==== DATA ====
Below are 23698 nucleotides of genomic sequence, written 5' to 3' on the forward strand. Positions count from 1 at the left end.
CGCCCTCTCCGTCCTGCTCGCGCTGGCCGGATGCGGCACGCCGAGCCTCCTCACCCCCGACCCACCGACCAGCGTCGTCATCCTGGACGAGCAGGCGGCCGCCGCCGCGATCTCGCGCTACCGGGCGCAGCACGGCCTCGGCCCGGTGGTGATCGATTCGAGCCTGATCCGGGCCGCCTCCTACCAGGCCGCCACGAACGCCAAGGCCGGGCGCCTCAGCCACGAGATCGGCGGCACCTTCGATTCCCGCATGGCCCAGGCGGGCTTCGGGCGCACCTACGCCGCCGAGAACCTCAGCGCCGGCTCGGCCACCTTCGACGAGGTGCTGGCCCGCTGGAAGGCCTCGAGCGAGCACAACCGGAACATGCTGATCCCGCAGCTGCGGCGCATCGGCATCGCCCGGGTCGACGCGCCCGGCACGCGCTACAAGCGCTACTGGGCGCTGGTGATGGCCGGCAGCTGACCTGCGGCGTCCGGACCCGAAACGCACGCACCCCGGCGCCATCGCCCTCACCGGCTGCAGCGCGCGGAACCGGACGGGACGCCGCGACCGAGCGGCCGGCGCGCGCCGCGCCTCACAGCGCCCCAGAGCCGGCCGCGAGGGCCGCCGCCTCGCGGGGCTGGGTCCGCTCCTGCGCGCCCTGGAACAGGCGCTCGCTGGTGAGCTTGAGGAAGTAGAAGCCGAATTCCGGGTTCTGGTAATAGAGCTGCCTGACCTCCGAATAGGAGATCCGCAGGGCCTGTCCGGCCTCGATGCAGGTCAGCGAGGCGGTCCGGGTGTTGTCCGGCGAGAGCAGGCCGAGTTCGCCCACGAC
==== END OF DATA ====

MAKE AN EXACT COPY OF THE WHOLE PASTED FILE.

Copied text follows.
Below are 23698 nucleotides of genomic sequence, written 5' to 3' on the forward strand. Positions count from 1 at the left end.
CGCCCTCTCCGTCCTGCTCGCGCTGGCCGGATGCGGCACGCCGAGCCTCCTCACCCCCGACCCACCGACCAGCGTCGTCATCCTGGACGAGCAGGCGGCCGCCGCCGCGATCTCGCGCTACCGGGCGCAGCACGGCCTCGGCCCGGTGGTGATCGATTCGAGCCTGATCCGGGCCGCCTCCTACCAGGCCGCCACGAACGCCAAGGCCGGGCGCCTCAGCCACGAGATCGGCGGCACCTTCGATTCCCGCATGGCCCAGGCGGGCTTCGGGCGCACCTACGCCGCCGAGAACCTCAGCGCCGGCTCGGCCACCTTCGACGAGGTGCTGGCCCGCTGGAAGGCCTCGAGCGAGCACAACCGGAACATGCTGATCCCGCAGCTGCGGCGCATCGGCATCGCCCGGGTCGACGCGCCCGGCACGCGCTACAAGCGCTACTGGGCGCTGGTGATGGCCGGCAGCTGACCTGCGGCGTCCGGACCCGAAACGCACGCACCCCGGCGCCATCGCCCTCACCGGCTGCAGCGCGCGGAACCGGACGGGACGCCGCGACCGAGCGGCCGGCGCGCGCCGCGCCTCACAGCGCCCCAGAGCCGGCCGCGAGGGCCGCCGCCTCGCGGGGCTGGGTCCGCTCCTGCGCGCCCTGGAACAGGCGCTCGCTGGTGAGCTTGAGGAAGTAGAAGCCGAATTCCGGGTTCTGGTAATAGAGCTGCCTGACCTCCGAATAGGAGATCCGCAGGGCCTGTCCGGCCTCGATGCAGGTCAGCGAGGCGGTCCGGGTGTTGTCCGGCGAGAGCAGGCCGAGTTCGCCCACGAC